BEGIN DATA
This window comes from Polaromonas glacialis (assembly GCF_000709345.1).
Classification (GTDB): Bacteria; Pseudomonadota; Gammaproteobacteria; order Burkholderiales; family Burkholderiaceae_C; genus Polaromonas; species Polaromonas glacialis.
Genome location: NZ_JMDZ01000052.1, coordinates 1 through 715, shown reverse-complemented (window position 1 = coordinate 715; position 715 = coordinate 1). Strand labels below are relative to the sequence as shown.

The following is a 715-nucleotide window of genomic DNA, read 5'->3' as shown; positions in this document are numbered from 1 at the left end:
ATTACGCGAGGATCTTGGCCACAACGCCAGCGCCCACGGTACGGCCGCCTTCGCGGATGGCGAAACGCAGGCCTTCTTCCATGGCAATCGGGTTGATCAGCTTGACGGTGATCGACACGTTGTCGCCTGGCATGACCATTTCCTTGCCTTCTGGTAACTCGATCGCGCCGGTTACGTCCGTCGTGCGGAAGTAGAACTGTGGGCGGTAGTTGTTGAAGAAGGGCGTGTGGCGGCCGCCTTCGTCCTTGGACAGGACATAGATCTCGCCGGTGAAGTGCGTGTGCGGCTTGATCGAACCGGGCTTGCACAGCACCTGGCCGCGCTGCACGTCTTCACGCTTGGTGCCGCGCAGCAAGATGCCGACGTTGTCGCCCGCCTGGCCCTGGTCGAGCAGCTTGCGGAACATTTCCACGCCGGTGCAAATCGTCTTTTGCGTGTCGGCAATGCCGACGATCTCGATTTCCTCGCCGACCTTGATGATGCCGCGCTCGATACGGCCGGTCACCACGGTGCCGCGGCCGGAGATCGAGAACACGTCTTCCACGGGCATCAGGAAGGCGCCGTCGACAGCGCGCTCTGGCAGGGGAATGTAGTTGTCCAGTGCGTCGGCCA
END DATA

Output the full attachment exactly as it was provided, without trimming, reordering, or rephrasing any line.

This window comes from Polaromonas glacialis (assembly GCF_000709345.1).
Classification (GTDB): Bacteria; Pseudomonadota; Gammaproteobacteria; order Burkholderiales; family Burkholderiaceae_C; genus Polaromonas; species Polaromonas glacialis.
Genome location: NZ_JMDZ01000052.1, coordinates 1 through 715, shown reverse-complemented (window position 1 = coordinate 715; position 715 = coordinate 1). Strand labels below are relative to the sequence as shown.

The following is a 715-nucleotide window of genomic DNA, read 5'->3' as shown; positions in this document are numbered from 1 at the left end:
ATTACGCGAGGATCTTGGCCACAACGCCAGCGCCCACGGTACGGCCGCCTTCGCGGATGGCGAAACGCAGGCCTTCTTCCATGGCAATCGGGTTGATCAGCTTGACGGTGATCGACACGTTGTCGCCTGGCATGACCATTTCCTTGCCTTCTGGTAACTCGATCGCGCCGGTTACGTCCGTCGTGCGGAAGTAGAACTGTGGGCGGTAGTTGTTGAAGAAGGGCGTGTGGCGGCCGCCTTCGTCCTTGGACAGGACATAGATCTCGCCGGTGAAGTGCGTGTGCGGCTTGATCGAACCGGGCTTGCACAGCACCTGGCCGCGCTGCACGTCTTCACGCTTGGTGCCGCGCAGCAAGATGCCGACGTTGTCGCCCGCCTGGCCCTGGTCGAGCAGCTTGCGGAACATTTCCACGCCGGTGCAAATCGTCTTTTGCGTGTCGGCAATGCCGACGATCTCGATTTCCTCGCCGACCTTGATGATGCCGCGCTCGATACGGCCGGTCACCACGGTGCCGCGGCCGGAGATCGAGAACACGTCTTCCACGGGCATCAGGAAGGCGCCGTCGACAGCGCGCTCTGGCAGGGGAATGTAGTTGTCCAGTGCGTCGGCCA